Summary

Full title: “An antidote against atheism, or, An appeal to the naturall faculties of the minde of man, whether there be not a God” by Henry More.

4 Annotations

CGS  •  Link

see wiki on More:
lifted
"...He devoted himself to the study of philosophy, and for a time adopted a scepticism, from which he was turned by the study of the "Platonic writers." He was fascinated especially by Neoplatonism, and this fascination never left him. The Theologia Germanica also exerted a permanent influence over him.

Spissitude is a term coined by Henry More, who used it to describe a fourth spatial dimension in which he believed the spiritual realm extended. The term refers to a measurement of an object's length along a direction in the fourth spatial dimension, analogous to the three-dimensional terms length, breadth, and height. Just as the cardinal directions in three dimensions are referred to by the terms up/down, north/south, and east/west, direction in spissitude is described by the terms ana/kata, coined by Charles Howard Hinton..."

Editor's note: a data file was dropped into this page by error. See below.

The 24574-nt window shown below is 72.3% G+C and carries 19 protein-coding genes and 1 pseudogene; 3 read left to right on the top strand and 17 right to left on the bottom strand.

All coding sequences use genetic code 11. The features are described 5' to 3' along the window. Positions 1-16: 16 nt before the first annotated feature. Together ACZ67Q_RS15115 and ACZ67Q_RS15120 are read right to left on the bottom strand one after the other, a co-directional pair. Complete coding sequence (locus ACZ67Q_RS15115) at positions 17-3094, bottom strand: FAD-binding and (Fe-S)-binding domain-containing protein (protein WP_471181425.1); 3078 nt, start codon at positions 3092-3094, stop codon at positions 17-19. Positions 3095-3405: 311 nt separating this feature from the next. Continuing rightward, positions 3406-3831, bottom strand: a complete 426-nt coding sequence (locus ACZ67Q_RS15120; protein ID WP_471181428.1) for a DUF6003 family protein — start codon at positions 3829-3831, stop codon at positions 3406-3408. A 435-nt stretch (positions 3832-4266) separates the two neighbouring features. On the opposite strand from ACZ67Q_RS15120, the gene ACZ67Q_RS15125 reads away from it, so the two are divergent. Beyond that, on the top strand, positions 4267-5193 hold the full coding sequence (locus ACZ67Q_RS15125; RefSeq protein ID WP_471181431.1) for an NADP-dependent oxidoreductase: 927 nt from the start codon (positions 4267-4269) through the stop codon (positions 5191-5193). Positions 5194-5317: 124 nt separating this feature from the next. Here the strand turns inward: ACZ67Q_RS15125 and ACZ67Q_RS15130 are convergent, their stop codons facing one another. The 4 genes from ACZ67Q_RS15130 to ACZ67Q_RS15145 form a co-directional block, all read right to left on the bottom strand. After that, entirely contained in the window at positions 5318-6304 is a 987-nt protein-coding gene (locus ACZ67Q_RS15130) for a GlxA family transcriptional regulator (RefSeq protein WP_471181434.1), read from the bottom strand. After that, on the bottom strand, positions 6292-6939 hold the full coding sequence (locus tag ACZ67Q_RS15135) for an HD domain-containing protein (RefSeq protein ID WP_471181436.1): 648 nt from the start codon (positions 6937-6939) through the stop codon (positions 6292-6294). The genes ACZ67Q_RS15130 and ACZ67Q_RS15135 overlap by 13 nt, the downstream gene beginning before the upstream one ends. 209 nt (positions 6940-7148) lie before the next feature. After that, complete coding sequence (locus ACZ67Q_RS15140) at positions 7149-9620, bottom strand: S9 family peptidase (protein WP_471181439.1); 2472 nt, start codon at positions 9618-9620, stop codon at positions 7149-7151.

...
http://en.wikipedia.org/wiki/Henry_More

Michael Robinson  •  Link

More, Henry, 1614-1687.
An antidote against atheism, or, An appeal to the naturall faculties of the minde of man, whether there be not a God. By Henry More Fellow of Christ Colledge in Cambridge. The second edition corrected and enlarged: with an appendix thereunto annexed.
London : printed by J: Flesher, and are to be sold by William Morden bookseller in Cambridge, 1655.

8vo., [32], 398, [4] p. ; Title page printed in red and black. Wing (2nd ed.), M2640

PL 867 (1st.edn 1653; reprinted in'A collection of several philosophical writings of Dr Henry More ...The second edition more correct and much enlarged., 1665)

Terry Foreman  •  Link

An antidote against atheisme, or, An appeal to the natural faculties of the minde of man, whether there be not a God by Henry More ...
More, Henry, 1614-1687.
London: Printed by Roger Daniel ..., 1653.
Early English Books Online [full text]
http://quod.lib.umich.edu/e/eebo/A51284.0001.00...

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References

Chart showing the number of references in each month of the diary’s entries.

1667